Brexit department: MPs cast fresh doubt on Theresa May's plan

Public Administration and Constitutional Affairs Committee (PACAC) says leaving the EU represents a "whole-of-government project" and must not be hived off into a separate department

By Matt Foster

13 Jul 2016

An influential group of MPs has warned against Theresa May's plan to set up a dedicated "Ministry for Brexit", saying it could lead to "rival power structures" and pointless duplication emerging in Whitehall.

May, who becomes Britain's new prime minister on Wednesday, has vowed to set up a department dealing with Brexit issues, to be headed up by a Cabinet minister. It is expected that the new secretary of state will be among the first names announced when May begins unveiling her new-look Cabinet today.

The plan for a fresh department marks a significant step-up from the current, cross-government team of officials set up in the wake of the UK's vote to leave the EU.  That team, headed up by permanent secretary Olly Robbins, is housed in the Cabinet Office and will also draw on the support of experts from the Foreign Office, Treasury, Department for Business, Innovation and Skills. 

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But in a letter requested by Cabinet Office minister Oliver Letwin, who was handed political control of the unit, the Public Administration and Constitutional Affairs Committee (PACAC) raises the lessons of history to question the validity of May's plan.

PACAC points out that when Whitehall prepared for the UK to join the EU's forerunner – the European Communities (EC) – in 1970-71, a Cabinet Office minister was given a seat at the Cabinet table and handed responsibility for coordinating accession talks "across all government departments".

This, the committee says, allowed the prime minister to be "closely involved in the negotiations and preparations for EC membership", and helped "all departments to think and act European" – without giving rise to conflicts between different parts of Whitehall.

"The possibility of a new Ministry for Europe was discussed but not seriously considered," the MPs says. "Either it would have had to be given such extensive powers over other government departments, with the potential for conflicts at the centre, or it would too easily be marginalised. It was also felt that a lead department such as Treasury or FCO would never be wholly trusted to be impartial with the rest of Whitehall."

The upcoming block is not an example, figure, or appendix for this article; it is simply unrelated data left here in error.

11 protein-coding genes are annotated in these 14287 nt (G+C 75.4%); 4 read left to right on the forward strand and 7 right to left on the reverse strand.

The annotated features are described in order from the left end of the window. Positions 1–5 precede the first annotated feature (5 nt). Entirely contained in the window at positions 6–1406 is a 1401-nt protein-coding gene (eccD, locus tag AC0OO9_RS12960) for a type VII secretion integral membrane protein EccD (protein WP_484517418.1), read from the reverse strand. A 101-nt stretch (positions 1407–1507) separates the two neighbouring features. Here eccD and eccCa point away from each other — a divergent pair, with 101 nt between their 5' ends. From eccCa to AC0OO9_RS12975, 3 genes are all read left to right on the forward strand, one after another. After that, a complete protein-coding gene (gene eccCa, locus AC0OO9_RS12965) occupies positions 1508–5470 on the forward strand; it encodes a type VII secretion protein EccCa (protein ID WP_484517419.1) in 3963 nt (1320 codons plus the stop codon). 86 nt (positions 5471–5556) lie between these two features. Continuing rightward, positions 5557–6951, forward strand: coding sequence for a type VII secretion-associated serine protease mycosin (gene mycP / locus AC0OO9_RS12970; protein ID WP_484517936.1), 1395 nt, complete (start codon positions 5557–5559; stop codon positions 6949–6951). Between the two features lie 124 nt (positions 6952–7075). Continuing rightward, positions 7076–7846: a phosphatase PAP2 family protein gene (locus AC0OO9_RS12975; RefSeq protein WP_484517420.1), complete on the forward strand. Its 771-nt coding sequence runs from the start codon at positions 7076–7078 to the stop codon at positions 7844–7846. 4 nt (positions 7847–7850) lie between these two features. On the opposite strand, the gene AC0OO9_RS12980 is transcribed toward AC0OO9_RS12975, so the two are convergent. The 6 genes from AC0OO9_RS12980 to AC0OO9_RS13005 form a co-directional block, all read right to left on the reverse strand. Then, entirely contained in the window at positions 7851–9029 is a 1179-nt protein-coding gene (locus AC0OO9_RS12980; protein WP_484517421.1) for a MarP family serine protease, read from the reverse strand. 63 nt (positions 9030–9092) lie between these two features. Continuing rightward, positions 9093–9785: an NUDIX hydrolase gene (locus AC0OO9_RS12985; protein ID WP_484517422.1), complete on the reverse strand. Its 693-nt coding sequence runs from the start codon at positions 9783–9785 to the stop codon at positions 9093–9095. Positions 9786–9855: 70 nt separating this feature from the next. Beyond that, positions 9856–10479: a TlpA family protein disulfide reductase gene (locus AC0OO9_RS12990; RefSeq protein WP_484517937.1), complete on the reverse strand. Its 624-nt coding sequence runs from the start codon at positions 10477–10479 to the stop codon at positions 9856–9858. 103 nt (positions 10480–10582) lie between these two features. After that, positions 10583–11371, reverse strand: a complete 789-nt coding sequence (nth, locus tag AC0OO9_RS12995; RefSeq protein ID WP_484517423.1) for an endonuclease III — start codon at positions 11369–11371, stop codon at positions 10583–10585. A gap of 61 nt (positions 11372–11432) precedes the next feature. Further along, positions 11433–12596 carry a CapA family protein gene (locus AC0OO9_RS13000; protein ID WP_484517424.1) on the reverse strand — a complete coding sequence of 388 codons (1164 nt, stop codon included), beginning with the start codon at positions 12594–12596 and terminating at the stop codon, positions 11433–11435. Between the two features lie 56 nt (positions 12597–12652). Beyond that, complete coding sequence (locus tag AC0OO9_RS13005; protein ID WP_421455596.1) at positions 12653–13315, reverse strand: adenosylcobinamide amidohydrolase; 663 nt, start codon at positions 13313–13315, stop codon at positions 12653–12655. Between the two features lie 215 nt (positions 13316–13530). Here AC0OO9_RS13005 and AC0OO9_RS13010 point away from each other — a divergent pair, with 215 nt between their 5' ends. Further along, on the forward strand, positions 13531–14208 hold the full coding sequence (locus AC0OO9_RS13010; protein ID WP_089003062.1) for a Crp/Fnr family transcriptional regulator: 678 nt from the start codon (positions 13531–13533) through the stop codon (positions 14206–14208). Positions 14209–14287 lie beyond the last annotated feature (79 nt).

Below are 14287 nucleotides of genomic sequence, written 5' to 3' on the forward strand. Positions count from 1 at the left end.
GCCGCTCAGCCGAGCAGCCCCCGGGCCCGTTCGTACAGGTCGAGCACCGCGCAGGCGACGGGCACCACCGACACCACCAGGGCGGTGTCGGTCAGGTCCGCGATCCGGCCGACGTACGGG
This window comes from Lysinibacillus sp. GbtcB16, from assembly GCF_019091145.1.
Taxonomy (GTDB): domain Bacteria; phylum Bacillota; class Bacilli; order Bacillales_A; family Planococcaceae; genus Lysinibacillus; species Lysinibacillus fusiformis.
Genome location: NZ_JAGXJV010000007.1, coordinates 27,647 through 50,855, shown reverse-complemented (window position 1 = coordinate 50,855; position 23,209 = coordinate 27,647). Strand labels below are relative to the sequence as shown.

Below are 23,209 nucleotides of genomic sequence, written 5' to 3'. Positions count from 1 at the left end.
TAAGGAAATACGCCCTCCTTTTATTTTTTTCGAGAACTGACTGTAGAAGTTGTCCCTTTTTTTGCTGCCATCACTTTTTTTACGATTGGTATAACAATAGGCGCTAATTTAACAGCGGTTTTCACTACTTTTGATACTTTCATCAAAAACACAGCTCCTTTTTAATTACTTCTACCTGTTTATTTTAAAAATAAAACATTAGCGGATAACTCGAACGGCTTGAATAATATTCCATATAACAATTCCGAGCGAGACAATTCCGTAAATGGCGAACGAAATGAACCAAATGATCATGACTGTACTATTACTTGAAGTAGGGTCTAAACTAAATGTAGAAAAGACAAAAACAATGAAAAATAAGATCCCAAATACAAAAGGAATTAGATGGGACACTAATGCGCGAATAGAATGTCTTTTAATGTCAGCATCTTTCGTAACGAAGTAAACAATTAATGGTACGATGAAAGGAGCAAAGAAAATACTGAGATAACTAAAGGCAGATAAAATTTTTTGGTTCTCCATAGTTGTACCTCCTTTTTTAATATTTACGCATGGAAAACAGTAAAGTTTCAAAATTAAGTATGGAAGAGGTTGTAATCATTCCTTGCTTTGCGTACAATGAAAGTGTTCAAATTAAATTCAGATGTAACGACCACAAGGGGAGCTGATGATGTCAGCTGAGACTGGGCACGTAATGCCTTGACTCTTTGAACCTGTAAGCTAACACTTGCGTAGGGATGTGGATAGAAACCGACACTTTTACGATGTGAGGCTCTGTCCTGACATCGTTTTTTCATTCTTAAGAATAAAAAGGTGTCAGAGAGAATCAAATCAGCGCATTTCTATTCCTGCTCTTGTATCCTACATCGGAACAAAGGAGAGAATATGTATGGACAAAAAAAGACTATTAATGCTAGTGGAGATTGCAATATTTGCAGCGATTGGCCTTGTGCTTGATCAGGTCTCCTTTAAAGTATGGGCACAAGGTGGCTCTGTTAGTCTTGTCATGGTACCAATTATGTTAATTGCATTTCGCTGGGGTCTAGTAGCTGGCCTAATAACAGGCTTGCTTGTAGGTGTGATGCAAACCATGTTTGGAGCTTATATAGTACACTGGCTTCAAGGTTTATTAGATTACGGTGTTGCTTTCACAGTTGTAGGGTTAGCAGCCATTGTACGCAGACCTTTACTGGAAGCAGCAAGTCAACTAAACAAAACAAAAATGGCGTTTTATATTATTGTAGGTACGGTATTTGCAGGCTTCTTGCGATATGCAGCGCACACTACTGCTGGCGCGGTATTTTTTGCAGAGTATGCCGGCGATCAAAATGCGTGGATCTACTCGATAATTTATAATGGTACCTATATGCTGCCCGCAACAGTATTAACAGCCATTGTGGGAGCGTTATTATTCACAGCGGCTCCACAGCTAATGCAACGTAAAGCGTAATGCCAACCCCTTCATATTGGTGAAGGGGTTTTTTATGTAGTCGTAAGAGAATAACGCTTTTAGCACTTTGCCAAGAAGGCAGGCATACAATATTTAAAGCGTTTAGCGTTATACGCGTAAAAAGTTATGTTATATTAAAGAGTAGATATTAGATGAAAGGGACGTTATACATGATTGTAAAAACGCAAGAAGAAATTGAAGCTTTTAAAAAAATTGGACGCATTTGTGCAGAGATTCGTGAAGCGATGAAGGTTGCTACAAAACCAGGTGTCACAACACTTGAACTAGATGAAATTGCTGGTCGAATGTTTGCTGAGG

PACAC says the arguments against creating a dedicated Europe department "are just as applicable to a Department for Brexit today", saying that leaving the EU represents a "whole-of-government project" and must not be hived off into a separate department.

"The prime minister, supported by the cabinet secretary as head of the civil service, must be able to provide overall leadership to both the civil service, and to the Cabinet, to provide oversight and to approve key policy decisions," the committee adds.

"No other arrangement could provide as effectively for these key elements."

The commitee says any minister put in charge of leading the government's withdrawal from the EU should take charge of the existing Cabinet Office Brexit unit, and work to "coordinate officials and ministers across Whitehall".

"This approach avoids duplication, and puts the new prime minister with the cabinet secretary in overall control of policy and process," they add. "It would also remove the risk of rival power structures, by providing a clear chain of political authority, while the Brexit unit in the Cabinet Office can optimise policy and resource coordination across Whitehall."

PACAC's warning comes after the Institute for Government think tank voiced its own reservations about May's idea, using a new report to warn of the "time, cost and distraction that would inevitably come from creating an entirely new organisation".

The report's authors, Julian McCrae and Jill Rutter – both former senior officials who have worked at the heart of government – said that while a new ministry of Brexit could provide a "durable, long-term home" for a minister handed wider Brexit policy responsibilities, such as trade, there were "serious operational drawbacks" in creating a unique department.

"New departments should only be created where there is an irrefutable business case that this is the best option and adequate advance planning has been undertaken," McCrae and Rutter said.

Shadow civil service minister Louise Haigh meanwhile cautioned against launching "introspective and cross-departmental reorganisation" when officials "should be focussed on getting the best possible deal for Britain".

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